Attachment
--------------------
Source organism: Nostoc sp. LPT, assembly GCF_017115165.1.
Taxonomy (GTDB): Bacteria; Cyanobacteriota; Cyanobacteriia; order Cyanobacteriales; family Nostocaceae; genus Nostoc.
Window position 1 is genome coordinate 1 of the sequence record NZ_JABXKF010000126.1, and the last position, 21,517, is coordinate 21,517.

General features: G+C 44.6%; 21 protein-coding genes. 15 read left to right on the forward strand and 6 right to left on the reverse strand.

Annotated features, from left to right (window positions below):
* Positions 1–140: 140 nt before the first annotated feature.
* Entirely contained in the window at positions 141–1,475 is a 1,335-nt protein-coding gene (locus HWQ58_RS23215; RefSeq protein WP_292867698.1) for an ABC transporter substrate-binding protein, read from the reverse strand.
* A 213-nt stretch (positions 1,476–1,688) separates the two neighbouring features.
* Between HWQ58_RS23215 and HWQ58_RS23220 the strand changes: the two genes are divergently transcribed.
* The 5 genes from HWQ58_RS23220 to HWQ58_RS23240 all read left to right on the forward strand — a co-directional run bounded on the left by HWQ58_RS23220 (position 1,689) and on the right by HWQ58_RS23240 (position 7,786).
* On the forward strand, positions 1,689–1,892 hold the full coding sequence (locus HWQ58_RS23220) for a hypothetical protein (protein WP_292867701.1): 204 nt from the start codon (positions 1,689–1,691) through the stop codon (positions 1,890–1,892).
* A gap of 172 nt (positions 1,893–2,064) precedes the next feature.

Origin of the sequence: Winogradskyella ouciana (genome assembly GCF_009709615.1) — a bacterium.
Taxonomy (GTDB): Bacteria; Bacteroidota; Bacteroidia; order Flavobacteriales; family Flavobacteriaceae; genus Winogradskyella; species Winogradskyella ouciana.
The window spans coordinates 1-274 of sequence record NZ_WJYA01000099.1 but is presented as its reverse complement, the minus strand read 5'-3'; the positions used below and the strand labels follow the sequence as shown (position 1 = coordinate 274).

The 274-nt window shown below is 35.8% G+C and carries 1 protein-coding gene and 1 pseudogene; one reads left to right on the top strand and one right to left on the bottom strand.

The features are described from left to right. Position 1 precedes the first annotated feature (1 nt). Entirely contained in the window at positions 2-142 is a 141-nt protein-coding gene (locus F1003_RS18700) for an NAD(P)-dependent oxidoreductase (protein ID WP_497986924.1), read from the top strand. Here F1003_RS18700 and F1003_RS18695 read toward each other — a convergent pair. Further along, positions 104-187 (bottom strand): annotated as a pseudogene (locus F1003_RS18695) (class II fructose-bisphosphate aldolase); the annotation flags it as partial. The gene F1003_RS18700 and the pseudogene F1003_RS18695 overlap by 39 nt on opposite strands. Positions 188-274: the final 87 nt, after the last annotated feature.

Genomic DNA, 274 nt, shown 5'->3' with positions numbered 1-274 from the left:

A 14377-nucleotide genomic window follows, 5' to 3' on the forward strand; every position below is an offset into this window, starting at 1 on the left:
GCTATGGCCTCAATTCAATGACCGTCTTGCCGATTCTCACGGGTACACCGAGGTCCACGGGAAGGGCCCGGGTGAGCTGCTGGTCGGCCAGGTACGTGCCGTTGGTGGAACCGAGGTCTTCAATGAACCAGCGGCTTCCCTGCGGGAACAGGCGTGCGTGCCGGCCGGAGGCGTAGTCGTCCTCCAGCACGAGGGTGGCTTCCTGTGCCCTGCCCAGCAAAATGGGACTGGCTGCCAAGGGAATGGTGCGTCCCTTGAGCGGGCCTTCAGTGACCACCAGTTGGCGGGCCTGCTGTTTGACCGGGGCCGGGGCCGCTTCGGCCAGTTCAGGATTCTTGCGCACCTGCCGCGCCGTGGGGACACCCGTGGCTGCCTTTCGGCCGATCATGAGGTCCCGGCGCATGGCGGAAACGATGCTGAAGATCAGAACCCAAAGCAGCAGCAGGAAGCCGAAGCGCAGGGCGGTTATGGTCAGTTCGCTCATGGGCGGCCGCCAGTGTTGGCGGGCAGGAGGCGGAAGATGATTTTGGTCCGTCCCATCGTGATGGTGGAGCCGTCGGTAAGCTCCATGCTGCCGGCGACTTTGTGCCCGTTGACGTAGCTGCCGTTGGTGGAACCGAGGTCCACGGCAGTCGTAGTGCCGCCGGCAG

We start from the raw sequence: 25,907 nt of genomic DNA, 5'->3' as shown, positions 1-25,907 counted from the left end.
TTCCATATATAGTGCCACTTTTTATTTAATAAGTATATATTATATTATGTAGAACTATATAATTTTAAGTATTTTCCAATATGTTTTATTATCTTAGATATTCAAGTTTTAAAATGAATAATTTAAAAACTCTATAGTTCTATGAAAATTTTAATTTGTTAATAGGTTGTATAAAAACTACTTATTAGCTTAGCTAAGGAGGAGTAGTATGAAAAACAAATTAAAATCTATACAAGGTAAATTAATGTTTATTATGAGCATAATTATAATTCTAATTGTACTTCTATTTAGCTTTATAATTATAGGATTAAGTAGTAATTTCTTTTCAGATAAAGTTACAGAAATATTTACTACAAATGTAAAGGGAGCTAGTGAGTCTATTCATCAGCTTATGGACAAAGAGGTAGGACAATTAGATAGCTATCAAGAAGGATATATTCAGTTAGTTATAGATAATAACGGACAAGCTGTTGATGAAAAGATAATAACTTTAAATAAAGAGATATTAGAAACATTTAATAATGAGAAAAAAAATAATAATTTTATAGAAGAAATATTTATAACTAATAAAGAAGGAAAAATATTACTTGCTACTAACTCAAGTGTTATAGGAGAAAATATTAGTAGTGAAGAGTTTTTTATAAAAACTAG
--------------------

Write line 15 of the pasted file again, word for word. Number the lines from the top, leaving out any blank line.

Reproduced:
The window spans coordinates 1-274 of sequence record NZ_WJYA01000099.1 but is presented as its reverse complement, the minus strand read 5'-3'; the positions used below and the strand labels follow the sequence as shown (position 1 = coordinate 274).